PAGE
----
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Clinical and translational research highlighted at retreat

Oct. 10, 2013, 10:28 AM

Among those attending last week’s retreat were, from left, Gordon Bernard, M.D., Nancy Brown, M.D., keynote speaker Kathleen Neuzil, M.D., MPH, Satish Raj, M.D., MSCI, William Cooper, M.D., MPH, and Katherine Hartmann, M.D., Ph.D. (photo by Steve Green)

Kathleen Neuzil, M.D., MPH, known internationally for her efforts to expand vaccine access and delivery around the world, credited her Vanderbilt University mentors last week for guiding her to a career path that allowed her to “make a difference.”

“I’m really awed by the type of support that’s given here to the junior faculty,” said Neuzil, who delivered the keynote address during Vanderbilt’s annual clinical and translational research retreat in Langford Auditorium.

After earning her M.D. from Johns Hopkins University, Neuzil spent 11 years at Vanderbilt, earning her Master’s degree in Public Health, completing residencies in internal medicine and infectious diseases, and serving briefly on the medical school faculty.

Former faculty member Barney Graham, M.D., Ph.D., now at the National Institutes of Health, taught her how to “ask the right questions,” she said. Marie Griffin, M.D., MPH, professor of Health Policy and Medicine, guided her toward health policy.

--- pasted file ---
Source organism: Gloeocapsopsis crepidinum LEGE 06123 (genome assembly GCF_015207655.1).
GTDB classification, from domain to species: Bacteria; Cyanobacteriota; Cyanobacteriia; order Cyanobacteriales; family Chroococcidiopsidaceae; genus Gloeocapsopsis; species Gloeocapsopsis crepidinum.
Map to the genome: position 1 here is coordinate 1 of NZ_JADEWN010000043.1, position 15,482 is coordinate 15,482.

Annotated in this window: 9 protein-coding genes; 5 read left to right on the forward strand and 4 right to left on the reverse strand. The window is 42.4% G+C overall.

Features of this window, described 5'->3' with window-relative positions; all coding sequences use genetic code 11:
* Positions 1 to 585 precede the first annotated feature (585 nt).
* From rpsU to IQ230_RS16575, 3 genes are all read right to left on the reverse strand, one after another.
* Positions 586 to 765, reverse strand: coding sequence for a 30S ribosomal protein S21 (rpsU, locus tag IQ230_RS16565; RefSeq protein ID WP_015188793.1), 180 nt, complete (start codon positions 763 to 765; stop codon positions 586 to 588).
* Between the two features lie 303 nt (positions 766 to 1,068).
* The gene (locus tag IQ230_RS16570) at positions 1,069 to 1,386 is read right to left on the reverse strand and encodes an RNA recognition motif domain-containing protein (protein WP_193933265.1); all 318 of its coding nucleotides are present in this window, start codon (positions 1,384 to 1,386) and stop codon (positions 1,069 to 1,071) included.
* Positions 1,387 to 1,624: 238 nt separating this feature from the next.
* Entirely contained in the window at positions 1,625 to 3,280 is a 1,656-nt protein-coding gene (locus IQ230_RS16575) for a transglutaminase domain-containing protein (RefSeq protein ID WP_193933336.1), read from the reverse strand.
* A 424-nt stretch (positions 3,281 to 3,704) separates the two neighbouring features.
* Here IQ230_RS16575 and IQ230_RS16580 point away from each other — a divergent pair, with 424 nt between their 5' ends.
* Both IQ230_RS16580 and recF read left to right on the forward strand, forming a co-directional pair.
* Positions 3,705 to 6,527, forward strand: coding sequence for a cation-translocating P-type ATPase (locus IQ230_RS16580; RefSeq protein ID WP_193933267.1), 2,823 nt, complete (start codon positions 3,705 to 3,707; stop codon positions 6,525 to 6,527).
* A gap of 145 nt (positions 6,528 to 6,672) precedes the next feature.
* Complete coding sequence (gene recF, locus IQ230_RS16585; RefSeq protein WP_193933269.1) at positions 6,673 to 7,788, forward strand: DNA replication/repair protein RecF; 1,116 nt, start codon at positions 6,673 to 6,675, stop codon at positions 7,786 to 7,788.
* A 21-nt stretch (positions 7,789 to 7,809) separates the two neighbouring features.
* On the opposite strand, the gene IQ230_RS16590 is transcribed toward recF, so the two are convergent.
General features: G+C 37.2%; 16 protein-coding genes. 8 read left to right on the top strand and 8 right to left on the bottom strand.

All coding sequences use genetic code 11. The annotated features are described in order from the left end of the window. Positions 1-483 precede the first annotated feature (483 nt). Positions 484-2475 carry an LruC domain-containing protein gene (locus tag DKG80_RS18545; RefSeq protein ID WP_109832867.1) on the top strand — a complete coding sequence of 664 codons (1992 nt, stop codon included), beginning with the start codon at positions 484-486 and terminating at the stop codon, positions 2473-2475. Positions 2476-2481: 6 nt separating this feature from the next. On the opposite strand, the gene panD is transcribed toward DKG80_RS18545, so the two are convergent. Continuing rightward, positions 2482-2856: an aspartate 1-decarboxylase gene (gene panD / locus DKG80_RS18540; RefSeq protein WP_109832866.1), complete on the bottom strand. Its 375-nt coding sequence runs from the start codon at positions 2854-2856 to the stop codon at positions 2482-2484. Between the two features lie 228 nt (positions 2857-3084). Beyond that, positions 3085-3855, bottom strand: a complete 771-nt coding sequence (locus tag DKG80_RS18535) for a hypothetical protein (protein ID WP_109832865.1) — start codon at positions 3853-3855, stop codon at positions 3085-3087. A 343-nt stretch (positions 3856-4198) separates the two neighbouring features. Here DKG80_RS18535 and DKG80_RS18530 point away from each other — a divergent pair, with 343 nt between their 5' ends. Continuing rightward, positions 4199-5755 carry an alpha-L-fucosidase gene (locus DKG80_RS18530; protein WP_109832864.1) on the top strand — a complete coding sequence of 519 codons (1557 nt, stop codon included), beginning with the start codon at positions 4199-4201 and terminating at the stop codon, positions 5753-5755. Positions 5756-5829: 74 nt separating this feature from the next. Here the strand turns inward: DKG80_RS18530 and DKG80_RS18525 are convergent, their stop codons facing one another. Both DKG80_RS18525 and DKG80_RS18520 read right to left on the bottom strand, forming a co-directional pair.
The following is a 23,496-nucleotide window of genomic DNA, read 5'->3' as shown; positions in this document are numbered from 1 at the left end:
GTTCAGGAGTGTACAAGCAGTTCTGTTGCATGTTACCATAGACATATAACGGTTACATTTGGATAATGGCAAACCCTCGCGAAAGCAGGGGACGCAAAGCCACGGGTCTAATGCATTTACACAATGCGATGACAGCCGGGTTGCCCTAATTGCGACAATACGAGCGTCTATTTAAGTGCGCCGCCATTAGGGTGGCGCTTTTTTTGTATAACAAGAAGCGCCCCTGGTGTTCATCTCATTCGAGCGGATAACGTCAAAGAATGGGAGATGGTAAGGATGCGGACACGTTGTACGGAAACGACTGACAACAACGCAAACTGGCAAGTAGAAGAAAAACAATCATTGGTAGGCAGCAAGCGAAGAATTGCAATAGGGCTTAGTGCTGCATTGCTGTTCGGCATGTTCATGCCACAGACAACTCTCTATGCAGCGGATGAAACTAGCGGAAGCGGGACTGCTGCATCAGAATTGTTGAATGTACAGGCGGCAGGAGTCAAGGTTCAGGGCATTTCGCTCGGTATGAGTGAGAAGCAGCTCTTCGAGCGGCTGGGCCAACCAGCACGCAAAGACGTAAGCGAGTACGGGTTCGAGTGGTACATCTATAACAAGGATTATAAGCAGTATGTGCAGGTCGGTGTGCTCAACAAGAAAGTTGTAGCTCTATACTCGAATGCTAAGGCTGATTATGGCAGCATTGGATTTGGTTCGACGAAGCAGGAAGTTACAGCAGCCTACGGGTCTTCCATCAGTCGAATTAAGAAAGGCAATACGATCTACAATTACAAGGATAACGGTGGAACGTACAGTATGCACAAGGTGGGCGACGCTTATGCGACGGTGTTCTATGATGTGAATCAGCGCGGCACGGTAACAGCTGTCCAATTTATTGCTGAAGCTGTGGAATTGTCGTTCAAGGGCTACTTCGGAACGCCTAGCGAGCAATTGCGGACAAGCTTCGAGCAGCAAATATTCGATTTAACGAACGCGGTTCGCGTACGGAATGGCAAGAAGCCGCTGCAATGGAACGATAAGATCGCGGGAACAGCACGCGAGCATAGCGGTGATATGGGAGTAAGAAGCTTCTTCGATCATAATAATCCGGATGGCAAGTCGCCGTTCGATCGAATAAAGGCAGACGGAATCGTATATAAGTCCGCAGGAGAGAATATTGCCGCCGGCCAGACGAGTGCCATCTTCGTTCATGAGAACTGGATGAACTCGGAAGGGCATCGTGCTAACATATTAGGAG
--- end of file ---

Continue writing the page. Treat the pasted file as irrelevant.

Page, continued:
“Everything I ever learned, I learned at Vanderbilt,” said Neuzil, who now directs the global Vaccine Access and Delivery program for PATH, a non-profit health care organization based in Seattle.

“I learned to think critically,” she said. “I learned that partnerships, mentors, collaboration and teamwork are essential to everything we do. You have to challenge yourself and take some chances … You have to do what you love … And you have to keep at it.”

The retreat, which featured research presentations by several junior faculty and trainees, was organized by the Office of Clinical and Translational Scientist Development. It was presented by the Elliott Newman Society, the Translational Bridge, and by the Master of Science in Clinical Investigation (MSCI) and MPH programs.

In his introductory remarks at the retreat, Gordon Bernard, M.D., associate vice chancellor for Research, said faculty members at or below the assistant professor level have received more than $6 million in internal pilot grants since Vanderbilt received its Clinical and Translational Science Award (CTSA) in 2007.

Just in the past four years, more than 400 unique new projects have been launched. Quoting an official from another institution, Bernard concluded: “Vanderbilt … exemplifies the way CTSAs ought to be.”

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